Episcopal Church releases flu pandemic response and preparedness plan
| 02.19.2007 | 08:14:11 | Views: 3201 | ID:
February 19 '07: According to federal guidelines issued earlier this month, the focus of pandemic response should rely on the local level with state and local community organizations working to install a chain of command and communication to help keep communities running. The Episcopal Church announced their pandemic preparedness and response plans for all dioceses and parishes recently.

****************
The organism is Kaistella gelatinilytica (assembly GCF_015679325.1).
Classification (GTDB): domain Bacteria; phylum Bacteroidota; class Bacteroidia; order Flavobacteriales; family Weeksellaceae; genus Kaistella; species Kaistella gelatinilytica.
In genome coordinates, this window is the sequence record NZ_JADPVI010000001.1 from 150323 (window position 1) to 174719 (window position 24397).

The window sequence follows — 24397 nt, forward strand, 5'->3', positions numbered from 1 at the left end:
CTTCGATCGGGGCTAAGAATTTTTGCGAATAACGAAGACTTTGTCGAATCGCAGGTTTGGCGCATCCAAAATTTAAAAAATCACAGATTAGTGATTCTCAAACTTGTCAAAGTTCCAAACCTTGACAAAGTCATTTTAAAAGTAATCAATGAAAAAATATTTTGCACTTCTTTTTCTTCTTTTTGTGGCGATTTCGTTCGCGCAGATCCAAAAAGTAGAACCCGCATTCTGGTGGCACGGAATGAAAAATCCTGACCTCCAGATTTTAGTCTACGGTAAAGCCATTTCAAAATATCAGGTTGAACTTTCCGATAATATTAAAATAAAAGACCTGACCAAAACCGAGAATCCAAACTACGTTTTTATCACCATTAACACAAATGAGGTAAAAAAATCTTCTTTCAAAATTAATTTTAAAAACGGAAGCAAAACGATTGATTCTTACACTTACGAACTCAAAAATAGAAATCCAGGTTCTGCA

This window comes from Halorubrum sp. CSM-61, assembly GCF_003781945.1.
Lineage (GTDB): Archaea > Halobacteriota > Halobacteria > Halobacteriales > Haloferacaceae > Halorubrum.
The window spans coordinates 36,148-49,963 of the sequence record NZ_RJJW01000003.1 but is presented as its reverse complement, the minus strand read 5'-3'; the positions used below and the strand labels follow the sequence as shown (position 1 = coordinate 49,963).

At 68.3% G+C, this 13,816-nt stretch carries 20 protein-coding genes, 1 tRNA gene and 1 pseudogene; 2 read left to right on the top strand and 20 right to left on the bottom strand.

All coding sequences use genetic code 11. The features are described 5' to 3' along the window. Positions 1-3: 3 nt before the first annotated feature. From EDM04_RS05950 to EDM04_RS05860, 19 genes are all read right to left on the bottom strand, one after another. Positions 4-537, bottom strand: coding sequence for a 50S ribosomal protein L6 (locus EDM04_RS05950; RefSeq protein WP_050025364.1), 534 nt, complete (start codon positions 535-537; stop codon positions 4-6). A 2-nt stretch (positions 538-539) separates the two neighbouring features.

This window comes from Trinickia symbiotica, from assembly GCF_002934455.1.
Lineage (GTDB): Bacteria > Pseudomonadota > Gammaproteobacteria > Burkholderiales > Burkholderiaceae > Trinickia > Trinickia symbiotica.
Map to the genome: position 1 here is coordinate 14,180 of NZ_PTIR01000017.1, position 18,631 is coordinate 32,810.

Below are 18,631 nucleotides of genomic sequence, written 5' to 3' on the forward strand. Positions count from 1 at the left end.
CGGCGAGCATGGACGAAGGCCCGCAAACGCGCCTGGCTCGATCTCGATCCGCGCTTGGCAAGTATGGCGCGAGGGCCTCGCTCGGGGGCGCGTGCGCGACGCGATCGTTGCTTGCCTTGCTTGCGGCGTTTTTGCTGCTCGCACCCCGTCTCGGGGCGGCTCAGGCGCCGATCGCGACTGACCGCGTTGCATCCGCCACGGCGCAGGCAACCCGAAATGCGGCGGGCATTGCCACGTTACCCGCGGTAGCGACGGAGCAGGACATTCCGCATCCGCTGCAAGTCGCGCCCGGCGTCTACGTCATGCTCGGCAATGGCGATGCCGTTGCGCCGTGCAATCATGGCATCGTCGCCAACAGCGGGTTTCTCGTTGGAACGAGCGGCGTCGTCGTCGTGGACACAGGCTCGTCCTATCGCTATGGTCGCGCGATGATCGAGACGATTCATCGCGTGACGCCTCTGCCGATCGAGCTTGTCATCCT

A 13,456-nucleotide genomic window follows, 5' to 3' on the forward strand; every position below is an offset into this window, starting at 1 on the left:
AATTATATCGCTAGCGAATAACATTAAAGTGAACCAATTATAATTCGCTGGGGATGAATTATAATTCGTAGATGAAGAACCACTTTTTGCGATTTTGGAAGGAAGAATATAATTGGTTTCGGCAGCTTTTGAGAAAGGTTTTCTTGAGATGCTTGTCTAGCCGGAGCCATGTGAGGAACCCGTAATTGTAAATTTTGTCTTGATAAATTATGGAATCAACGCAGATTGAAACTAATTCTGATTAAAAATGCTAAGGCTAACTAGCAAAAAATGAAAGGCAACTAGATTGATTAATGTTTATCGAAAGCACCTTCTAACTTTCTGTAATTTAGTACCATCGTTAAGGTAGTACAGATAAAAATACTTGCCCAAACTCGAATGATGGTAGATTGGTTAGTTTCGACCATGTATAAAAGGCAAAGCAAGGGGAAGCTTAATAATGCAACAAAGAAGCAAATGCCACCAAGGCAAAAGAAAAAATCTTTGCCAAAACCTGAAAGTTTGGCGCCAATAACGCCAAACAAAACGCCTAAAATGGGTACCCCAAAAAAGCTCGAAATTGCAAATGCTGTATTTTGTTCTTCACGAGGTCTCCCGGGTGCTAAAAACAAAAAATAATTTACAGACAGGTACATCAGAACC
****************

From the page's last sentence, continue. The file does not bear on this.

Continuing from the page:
The Church's pandemic response and preparedness plan was developed by retired priest the Rev. Phillip Cato, who has been involved with the National Institutes of Health and National Institute of Child Health and Development. Cato's plan calls for the creation of parish-based approach of preparation. Congregations and vestries have been urged "to recruit a cadre of volunteers" to help those sickened or otherwise affected by the illness.Education on ways to prevent the spread of the illness, "social distancing" (maintaining a three-foot distance from others), noticing the possible symptoms of the flu, and equipping congregations with the information necessary to create family plans for response are some of the points of the plan. "When the flu is active within the community, the focus of education must shift to communication of practical issues such as what services are available through the church and community, how to access theses services, re-prioritzation of resources, how to physically care for flu patients at home and death/dying support," the plan's press release said. Other issues raised by the pandemic response and preparedness plan include ethical concerns such as quarantines, vaccine distribution, financial assistance, and asking whether the church has the moral obligation to help other surrounding communities that are not affiliated with the church but are affected by the pandemic. The plan was created with the assistance of Jay Lozier, MD, PhD, and epidemiologist/hematologist; Anne Dolbier, a disaster planner who has experience in public health; and a registered nurse at Johns Hopkins, Dawn Hohl.
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